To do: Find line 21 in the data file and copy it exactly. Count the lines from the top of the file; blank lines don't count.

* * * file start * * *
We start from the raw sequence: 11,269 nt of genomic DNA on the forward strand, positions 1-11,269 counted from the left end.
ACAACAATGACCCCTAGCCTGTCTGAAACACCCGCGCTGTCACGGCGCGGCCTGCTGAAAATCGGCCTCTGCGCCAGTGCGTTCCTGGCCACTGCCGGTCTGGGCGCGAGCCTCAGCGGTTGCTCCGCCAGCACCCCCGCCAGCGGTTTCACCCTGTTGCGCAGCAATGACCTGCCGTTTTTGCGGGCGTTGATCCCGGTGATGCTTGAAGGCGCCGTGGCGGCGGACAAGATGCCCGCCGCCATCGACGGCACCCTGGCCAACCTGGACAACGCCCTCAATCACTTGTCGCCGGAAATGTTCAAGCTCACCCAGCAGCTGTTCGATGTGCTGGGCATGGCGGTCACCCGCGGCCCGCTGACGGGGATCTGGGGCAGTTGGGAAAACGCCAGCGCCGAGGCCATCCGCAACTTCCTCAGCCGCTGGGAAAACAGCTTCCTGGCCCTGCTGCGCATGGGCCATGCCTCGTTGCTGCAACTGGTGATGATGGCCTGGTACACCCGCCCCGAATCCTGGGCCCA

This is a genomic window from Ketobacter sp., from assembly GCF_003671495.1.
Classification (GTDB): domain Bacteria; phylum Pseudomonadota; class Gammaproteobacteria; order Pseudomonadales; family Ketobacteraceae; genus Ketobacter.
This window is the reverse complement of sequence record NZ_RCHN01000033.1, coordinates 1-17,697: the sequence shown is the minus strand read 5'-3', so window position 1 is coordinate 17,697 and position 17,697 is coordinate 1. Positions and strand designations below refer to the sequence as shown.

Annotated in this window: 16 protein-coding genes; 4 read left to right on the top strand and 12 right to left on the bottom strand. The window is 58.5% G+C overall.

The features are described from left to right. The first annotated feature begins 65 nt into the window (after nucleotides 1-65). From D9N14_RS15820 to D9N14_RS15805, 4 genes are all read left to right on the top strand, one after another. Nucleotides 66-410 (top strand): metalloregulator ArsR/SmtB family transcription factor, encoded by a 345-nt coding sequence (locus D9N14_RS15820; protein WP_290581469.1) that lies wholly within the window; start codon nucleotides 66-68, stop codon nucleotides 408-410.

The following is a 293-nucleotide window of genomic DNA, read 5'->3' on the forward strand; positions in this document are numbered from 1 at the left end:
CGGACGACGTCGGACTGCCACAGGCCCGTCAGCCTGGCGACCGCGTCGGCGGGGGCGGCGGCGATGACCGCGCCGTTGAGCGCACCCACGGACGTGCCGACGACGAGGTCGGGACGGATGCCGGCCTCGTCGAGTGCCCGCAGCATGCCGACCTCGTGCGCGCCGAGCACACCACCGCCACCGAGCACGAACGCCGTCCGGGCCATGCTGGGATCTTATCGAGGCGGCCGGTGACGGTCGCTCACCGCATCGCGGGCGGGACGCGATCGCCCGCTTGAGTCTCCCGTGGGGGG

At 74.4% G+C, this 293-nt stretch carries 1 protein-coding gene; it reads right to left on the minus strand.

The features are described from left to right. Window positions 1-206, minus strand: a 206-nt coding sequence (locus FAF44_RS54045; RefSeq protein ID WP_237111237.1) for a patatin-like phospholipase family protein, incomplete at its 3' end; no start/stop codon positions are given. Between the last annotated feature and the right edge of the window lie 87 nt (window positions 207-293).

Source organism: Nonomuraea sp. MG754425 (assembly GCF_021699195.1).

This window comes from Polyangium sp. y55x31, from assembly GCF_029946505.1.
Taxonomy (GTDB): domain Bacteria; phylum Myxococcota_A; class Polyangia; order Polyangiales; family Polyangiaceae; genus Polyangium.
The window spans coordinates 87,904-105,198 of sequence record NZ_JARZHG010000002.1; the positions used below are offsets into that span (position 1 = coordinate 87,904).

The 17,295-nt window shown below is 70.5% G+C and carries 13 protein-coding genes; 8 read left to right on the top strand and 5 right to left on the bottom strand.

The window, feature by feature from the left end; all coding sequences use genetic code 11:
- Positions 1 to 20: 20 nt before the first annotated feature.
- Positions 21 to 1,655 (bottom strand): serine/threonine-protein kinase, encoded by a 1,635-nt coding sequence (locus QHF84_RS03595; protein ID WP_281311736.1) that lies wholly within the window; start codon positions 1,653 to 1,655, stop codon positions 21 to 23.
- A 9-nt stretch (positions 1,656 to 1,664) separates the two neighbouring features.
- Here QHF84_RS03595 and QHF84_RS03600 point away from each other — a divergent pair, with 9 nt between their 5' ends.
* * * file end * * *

- Here QHF84_RS03595 and QHF84_RS03600 point away from each other — a divergent pair, with 9 nt between their 5' ends.